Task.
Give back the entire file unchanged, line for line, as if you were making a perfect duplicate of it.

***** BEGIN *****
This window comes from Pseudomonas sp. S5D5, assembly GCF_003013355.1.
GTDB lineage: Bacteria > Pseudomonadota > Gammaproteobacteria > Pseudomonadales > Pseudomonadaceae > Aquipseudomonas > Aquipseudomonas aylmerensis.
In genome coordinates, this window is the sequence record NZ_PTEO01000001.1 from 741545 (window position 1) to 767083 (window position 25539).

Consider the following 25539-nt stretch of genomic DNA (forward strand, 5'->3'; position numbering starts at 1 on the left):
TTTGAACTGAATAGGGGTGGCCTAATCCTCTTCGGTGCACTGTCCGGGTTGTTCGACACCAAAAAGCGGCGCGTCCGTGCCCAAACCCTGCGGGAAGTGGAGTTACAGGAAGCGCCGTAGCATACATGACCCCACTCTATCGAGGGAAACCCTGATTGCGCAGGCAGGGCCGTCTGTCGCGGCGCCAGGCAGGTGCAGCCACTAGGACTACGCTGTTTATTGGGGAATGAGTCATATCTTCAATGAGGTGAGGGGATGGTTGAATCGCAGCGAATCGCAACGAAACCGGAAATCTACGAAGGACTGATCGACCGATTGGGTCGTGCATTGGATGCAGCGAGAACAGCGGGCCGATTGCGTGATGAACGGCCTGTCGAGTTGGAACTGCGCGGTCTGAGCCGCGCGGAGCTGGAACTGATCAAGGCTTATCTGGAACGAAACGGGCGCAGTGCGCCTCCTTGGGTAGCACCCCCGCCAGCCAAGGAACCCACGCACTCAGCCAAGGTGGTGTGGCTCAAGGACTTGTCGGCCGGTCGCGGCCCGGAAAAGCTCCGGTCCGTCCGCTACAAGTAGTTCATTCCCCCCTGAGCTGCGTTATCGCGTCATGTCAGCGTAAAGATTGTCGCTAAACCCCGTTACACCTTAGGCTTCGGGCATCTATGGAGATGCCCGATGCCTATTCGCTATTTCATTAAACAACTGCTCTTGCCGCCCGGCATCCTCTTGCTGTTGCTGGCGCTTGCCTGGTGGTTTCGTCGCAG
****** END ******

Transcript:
This window comes from Pseudomonas sp. S5D5, assembly GCF_003013355.1.
GTDB lineage: Bacteria > Pseudomonadota > Gammaproteobacteria > Pseudomonadales > Pseudomonadaceae > Aquipseudomonas > Aquipseudomonas aylmerensis.
In genome coordinates, this window is the sequence record NZ_PTEO01000001.1 from 741545 (window position 1) to 767083 (window position 25539).

Consider the following 25539-nt stretch of genomic DNA (forward strand, 5'->3'; position numbering starts at 1 on the left):
TTTGAACTGAATAGGGGTGGCCTAATCCTCTTCGGTGCACTGTCCGGGTTGTTCGACACCAAAAAGCGGCGCGTCCGTGCCCAAACCCTGCGGGAAGTGGAGTTACAGGAAGCGCCGTAGCATACATGACCCCACTCTATCGAGGGAAACCCTGATTGCGCAGGCAGGGCCGTCTGTCGCGGCGCCAGGCAGGTGCAGCCACTAGGACTACGCTGTTTATTGGGGAATGAGTCATATCTTCAATGAGGTGAGGGGATGGTTGAATCGCAGCGAATCGCAACGAAACCGGAAATCTACGAAGGACTGATCGACCGATTGGGTCGTGCATTGGATGCAGCGAGAACAGCGGGCCGATTGCGTGATGAACGGCCTGTCGAGTTGGAACTGCGCGGTCTGAGCCGCGCGGAGCTGGAACTGATCAAGGCTTATCTGGAACGAAACGGGCGCAGTGCGCCTCCTTGGGTAGCACCCCCGCCAGCCAAGGAACCCACGCACTCAGCCAAGGTGGTGTGGCTCAAGGACTTGTCGGCCGGTCGCGGCCCGGAAAAGCTCCGGTCCGTCCGCTACAAGTAGTTCATTCCCCCCTGAGCTGCGTTATCGCGTCATGTCAGCGTAAAGATTGTCGCTAAACCCCGTTACACCTTAGGCTTCGGGCATCTATGGAGATGCCCGATGCCTATTCGCTATTTCATTAAACAACTGCTCTTGCCGCCCGGCATCCTCTTGCTGTTGCTGGCGCTTGCCTGGTGGTTTCGTCGCAG